Not with that kind of wardrobe, no. I’d stick with the ones you have there. Maybe a brushed cotton or even a cord in the winter too
There has been a lot or convergence between formal and casual in recent years. When I was first starting out my professional career, I had to have two separate sets of shirts: traditional broadcloth or end-on-end for professional wear (to be worn with a silk tie) and OCBD (or similarly “casual” shirts) for weekend wear. Now, I often find myself wearing an OCBD with wool tie to work. Although I still have several traditional formal (small “f”) dress shirts, those are largely reserved for the courtroom for for client meetings. In fact, if I were to show up to work on an ordinary day wearing in a starched white shirt and a silk tie, I would look out of place.
Same with suits versus sports coats. I used to wear suits every day for work and sports coats for dinner parties or church. Now I largely wear sports coats, and reserve suits for client meetings / court appearances / weddings or other formal occasions. (In fact, my Tux oddly gets more use as several of my suits). On days when I just “feel like” wearing a suit, I’ll almost always “tone it down” with wool / linen / knit tie, and conversely, I’ll sometimes try to “dress up” a sports coat by wearing a more traditional shirt and tie.
There’s even convergence in terms of trousers. My office, like man law firms, allows jeans on “casual Fridays,” although I never wear jeans to work as a matter of principle.
To make a long story short, there’s less of a need for men to have two separate wardrobes, which can result in savings in terms of money and closet space. Conversely, it’s a lot more complicated to know what to wear than it was in the days when the suit was simply a uniform one always wore to work.
Thanks for the informative and interesting article.
In terms of navy crewneck knitwear suitable for a casual wardrobe, do you have any recommendations? Would something like your finest knitwear be too fine gauge to work in a casual wardrobe environment? I presume you would opt for a more substantial merino wool or even a cotton blend for casual crewneck knitwear?
Yes, if we define casual as working with jeans, for instance, then our finest merino knitwear would certainly be too smart.
However, most other knitwear would be good – in merino, shetland, cashmere, lambswool etc. Just not as fine a gauge. And if you want something cooler, in a cotton.
Brands would include Colhay’s, Luca Faloni, Anderson & Sheppard, Trunk, John Smedley and many others.
Trunk has two possible options: Trunk merino
sweater in navy and their Berwick Shetland crew sweater in blue. The navy merino is 30 gauge which might still be too fine (similar to John Smedley?) and the colour of the Shetland is too light (not navy) to be very versatile. Would you recommend either of those two for a core casual wardrobe knit?
On a related matter, you mentioned in another article or post that you would not buy knitwear without trying it on in person first. This makes it difficult when living in countries with limited access to higher quality names with a physical presence (e.g. Australia). Would you recommend risking it and ordering online and hoping for a decent fit with reference to measurements from an existing piece of knitwear or would you just find the best option in a local retail store (e.g. Henry Bucks – who have fine knits generally made in Italy)?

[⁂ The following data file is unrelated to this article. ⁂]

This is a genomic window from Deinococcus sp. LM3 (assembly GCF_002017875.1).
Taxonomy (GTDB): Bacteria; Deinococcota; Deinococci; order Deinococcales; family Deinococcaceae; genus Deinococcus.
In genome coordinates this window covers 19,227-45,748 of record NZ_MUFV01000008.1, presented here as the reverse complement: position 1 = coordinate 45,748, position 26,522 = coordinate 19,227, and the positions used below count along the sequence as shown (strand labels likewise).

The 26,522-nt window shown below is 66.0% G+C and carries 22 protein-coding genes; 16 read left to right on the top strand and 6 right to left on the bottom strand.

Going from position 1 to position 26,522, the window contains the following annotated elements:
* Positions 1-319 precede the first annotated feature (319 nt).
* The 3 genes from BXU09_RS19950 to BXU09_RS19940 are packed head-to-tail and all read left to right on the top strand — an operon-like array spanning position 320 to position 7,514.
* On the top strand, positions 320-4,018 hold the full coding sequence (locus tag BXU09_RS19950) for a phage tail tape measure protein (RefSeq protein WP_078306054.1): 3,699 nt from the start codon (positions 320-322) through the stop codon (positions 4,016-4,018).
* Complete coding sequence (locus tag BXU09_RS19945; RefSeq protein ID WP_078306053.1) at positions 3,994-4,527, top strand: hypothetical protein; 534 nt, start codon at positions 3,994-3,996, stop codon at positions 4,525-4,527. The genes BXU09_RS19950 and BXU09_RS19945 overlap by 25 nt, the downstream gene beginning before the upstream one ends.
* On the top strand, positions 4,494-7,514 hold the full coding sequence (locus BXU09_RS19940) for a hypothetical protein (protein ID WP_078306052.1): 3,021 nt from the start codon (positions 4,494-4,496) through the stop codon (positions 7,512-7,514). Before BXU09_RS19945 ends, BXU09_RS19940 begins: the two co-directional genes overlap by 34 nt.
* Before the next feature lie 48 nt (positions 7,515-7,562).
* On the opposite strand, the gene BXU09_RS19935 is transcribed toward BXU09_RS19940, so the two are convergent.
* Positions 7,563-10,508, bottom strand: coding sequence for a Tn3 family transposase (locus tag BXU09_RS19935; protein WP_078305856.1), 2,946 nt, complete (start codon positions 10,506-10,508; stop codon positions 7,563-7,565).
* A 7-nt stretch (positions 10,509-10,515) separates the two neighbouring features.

Thanks for the advice.
You’re right, the merino would be quite similar to Smedley.
And I wouldn’t go for the shetland if you’re unsure of the colour. Also, shetland is quite a wintry wool – perhaps not great for a lot of the year in Australia.
How about a cashmere or lambswool from Colhay’s? They’d be great there.
On sizing, yes I’d always want to try it on, but then I can get to a shop to do so. If you can’t, you should check carefully the measurements against something you own, and perhaps try to order two sizes so you can return one. But yes, do buy something locally if you don’t see a big difference between that and the brands we’re talking about.
Thanks. Cashmere might be too warm for the local climate but will have a look at the lambs wool. I haven’t had much experience with lambs wool. Doesn’t it have a rough scratchy handle to it compared to the smoother feel of merino wool?
Also, any plans to do a Sydney sartorial guide? I recall you have done one for Melbourne but not Sydney.
Not necessarily, and it also depends what it’s mixed with. The important thing is more that you want a woollen, not a worsted like you’d have on a suit. Merino in both would be very different.
In the end, just look at cloth books that are designed for jackets. At that point most of the decisions, eg on the exact wool or woollen/worsted, will be taken for you.
Are you referring to cloth books for knits? I was referring to the possible rough handle on the Colhays lambs wool crew knit as per your recommendation.
Sorry Vinay, I got mixed up there between comments – yes, I was referring to cloth books and tailoring with that last comment.
Lambswool in knitwear is a little rougher than merino or cashmere, but nowhere near as rough as shetland
Thanks. Might be back to the drawing board.
Did you get a glance to try out the blackhorse lane chino’s. How would you compare them to incotex etc, they seem more like work wear and a suitable replacement to jeans rather than more tailored chinos
Yes, they are. Much more workwear like, not garment washed, heavier cottons.
Great article. Do you know what brand of powder blue button down shirt is shown in the photo of the model standing against the wall?